Yet the Forth compiler still needs to access Program space (also called Code or Instruction space). And Forth needs to maintain a dictionary pointer for Program space as well as Data space. So I've added these new words (shown in Listing 3):


The "I" prefix stands for "Instruction" (since "P" and "C" have other meanings in Forth). ICOUNT and ITYPE are needed to display strings which have been compiled into ROM. IWORD copies the string left by WORD from Data space to Code space -- needed to build Forth word headers and ROMmed strings. D->I and I->D are equivalents of CMOVE, which copy to and from Code space.

VARIABLEs must have addresses in Data space. So they can't use the traditional practice of putting the data immediately after the Code field. Instead, the Data space address of the data is stored after the Code field. In essence, a VARIABLE is a CONSTANT whose value is the Data space address. (Note that the traditional CONSTANT is still valid.)

CREATEd words, and words built with CREATE...DOES>, must work the same way. Here's how they look in Program space:

CODE word:   ...header... 8051 machine code 
high-level:  ...header... 8051 machine code 
CONSTANT:    ...header... LCALL-DOCON  value 
VARIABLE:    ...header... LCALL-DOCON  Data-adrs 
CREATEd:     ...header... LCALL-DOCON  Data-adrs 

Note that CONSTANT must replace the value stored by CREATE, and : must "un-allot" both this value and the LCALL DOCON.

S" presents special problems. Strings defined with S" ("text literals") must reside in Data space, where they can be used by such words as TYPE and EVALUATE. But we expect those strings to be part of a definition, and to exist in ROM in a ROM forth environment. We could store the string in Program space, and copy it to HERE when referenced, but the ANS document does not allow text literals to exist in this "transient" storage region (ref. sections and [ANS93]). Also, if WORD returns its string at HERE -- as in CamelForth -- text literals must not alter this transient region.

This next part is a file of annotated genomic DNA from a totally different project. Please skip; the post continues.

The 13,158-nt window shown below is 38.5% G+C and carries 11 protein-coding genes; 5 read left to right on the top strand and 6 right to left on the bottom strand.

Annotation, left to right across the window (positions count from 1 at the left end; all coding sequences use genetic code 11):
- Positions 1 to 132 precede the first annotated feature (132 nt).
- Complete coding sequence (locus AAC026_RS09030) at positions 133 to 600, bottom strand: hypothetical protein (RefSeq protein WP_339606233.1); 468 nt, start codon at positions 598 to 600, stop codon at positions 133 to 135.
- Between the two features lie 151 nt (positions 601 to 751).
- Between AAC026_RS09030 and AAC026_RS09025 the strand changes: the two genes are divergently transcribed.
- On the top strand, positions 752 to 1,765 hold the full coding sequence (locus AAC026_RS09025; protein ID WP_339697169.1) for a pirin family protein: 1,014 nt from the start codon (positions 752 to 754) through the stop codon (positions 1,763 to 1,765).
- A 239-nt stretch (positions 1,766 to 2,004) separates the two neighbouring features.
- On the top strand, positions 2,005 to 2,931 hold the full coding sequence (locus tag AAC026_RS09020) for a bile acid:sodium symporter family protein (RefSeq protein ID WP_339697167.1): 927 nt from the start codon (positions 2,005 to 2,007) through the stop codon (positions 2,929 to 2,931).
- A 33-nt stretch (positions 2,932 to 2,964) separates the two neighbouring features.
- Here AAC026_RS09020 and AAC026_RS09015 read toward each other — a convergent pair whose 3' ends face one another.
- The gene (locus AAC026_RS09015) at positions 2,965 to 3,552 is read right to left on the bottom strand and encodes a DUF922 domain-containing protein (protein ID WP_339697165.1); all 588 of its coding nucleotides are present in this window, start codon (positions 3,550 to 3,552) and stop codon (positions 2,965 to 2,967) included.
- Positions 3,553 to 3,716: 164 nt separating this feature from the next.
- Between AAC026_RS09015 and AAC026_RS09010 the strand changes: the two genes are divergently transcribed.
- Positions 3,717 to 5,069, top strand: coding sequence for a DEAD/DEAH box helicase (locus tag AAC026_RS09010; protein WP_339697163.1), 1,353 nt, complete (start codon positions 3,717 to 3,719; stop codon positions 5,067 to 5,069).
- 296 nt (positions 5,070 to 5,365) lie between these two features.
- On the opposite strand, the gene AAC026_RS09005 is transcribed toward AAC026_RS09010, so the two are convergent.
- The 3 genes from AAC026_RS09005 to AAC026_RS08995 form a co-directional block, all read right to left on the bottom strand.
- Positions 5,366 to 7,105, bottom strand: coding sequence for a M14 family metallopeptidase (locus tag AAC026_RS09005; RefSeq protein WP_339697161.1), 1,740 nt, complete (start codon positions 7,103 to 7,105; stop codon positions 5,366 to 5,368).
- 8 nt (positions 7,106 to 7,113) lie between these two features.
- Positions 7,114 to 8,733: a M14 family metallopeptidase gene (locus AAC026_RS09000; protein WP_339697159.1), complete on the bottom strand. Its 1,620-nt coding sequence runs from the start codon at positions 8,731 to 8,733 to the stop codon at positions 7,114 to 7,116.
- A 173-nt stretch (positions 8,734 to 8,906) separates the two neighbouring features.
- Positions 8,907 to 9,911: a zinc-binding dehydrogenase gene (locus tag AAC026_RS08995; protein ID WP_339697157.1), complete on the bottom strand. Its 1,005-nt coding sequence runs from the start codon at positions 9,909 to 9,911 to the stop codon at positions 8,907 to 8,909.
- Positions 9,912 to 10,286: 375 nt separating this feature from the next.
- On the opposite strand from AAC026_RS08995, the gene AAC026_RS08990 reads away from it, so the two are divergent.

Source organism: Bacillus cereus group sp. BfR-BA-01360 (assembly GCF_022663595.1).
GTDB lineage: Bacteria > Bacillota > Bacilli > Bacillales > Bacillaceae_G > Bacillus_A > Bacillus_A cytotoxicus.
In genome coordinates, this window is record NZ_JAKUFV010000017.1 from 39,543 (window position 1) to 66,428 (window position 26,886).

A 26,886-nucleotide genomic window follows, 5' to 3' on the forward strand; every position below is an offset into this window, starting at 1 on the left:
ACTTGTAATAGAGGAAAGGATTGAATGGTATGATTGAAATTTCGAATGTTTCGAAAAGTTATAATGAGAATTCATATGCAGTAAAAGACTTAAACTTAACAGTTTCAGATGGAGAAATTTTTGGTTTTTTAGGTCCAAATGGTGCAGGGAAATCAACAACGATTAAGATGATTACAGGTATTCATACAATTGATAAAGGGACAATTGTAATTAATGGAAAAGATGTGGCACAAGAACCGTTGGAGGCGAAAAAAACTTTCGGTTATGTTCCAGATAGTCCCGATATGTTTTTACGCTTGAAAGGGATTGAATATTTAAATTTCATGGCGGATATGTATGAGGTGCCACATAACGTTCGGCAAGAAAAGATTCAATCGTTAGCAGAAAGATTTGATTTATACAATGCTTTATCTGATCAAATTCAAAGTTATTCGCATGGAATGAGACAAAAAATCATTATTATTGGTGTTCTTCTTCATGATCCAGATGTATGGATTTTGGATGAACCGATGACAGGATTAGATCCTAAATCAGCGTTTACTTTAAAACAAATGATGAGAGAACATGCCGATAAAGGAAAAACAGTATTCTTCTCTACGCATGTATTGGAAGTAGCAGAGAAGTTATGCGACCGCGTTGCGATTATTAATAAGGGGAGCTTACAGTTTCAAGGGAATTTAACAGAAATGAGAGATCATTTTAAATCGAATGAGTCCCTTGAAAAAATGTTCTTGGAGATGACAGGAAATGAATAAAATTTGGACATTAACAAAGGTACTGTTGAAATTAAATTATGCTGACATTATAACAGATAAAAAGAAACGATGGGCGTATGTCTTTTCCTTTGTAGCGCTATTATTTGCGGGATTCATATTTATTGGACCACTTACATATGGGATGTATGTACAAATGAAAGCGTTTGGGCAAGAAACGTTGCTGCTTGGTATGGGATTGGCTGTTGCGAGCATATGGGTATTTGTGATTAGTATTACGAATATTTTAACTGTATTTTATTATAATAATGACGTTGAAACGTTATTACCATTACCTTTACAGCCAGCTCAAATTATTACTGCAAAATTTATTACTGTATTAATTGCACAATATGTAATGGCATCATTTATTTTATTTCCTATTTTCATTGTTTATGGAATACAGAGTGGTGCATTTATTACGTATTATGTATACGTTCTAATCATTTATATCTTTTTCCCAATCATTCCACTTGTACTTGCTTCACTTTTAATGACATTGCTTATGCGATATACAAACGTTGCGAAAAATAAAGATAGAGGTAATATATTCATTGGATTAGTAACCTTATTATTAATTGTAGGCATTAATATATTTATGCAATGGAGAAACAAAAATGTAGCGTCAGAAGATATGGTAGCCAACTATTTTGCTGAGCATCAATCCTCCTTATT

My solution is to have S" store the string in Code space, but permanently reserve space for it in Data space, and copy it from Code to Data when referenced. ANS Forth does not yet fully address the problems of Harvard processors; something like C's "initialized data" region may eventually be required.

Since ." strings can never be accessed by the programmer, they can be stored in Code space, using the words (IS") and IS". (These are the "old" (S") and S".) This adds two words to the kernel, but saves quite a bit of Data space. I plan to move the string-literal words into either the Dependency word set, or a new "Harvard" word set.


The 8051 can't actually write to Program memory. There's no hardware signal for this, and no machine instruction. Under these circumstances, the CamelForth interpreter will work, but new words can't be compiled. You can get around this by causing some memory to appear in both Program and Data space. Figure 1 shows the modification to my board, an MCB8031 from Blue Ridge Micros (2505 Plymouth Road, Johnson City, TN, 37601, USA, telephone 615-335-6696, fax 615-929-3164). U1A and U1B create a new read strobe which is active for either a Program or Data fetch. EPROM is selected only when A15 is low (lower 32K), and RAM when A15 is high (upper 32K). You still can't write to EPROM, of course, but you can execute programs out of RAM! One disadvantage: this makes @ and I@ equivalent, so it's not immediately obvious if the wrong one was used somewhere.

Figure 1

Schematic of 8051 mod


These modifications to the CamelForth high-level code are intended to be portable to either Harvard or non-Harvard ("von Neumann") machines. For the latter, the new Program-space words are simply equated to their Data-space equivalents, e.g. on the Z80,


In the next installment I shall modify the 8051 source code to work on the 6809...thus approaching a truly portable model by successive approximation.


[ANS93] dpANS-6 draft proposed American National Standard for Information Systems - Programming Languages - Forth, June 30, 1993. "It is distributed solely for the purpose of review and comment and should not be used as a design document. It is inappropriate to claim compatibility with this draft standard." Nevertheless, for the last 16 months it's all we've had to go by.

[CUR93] Curley, Charles, Optimization Considerations, Forth Dimensions XIV:5 (Jan/Feb 1993), pp. 6-12.

Source code for 8051 CamelForth is available on this site at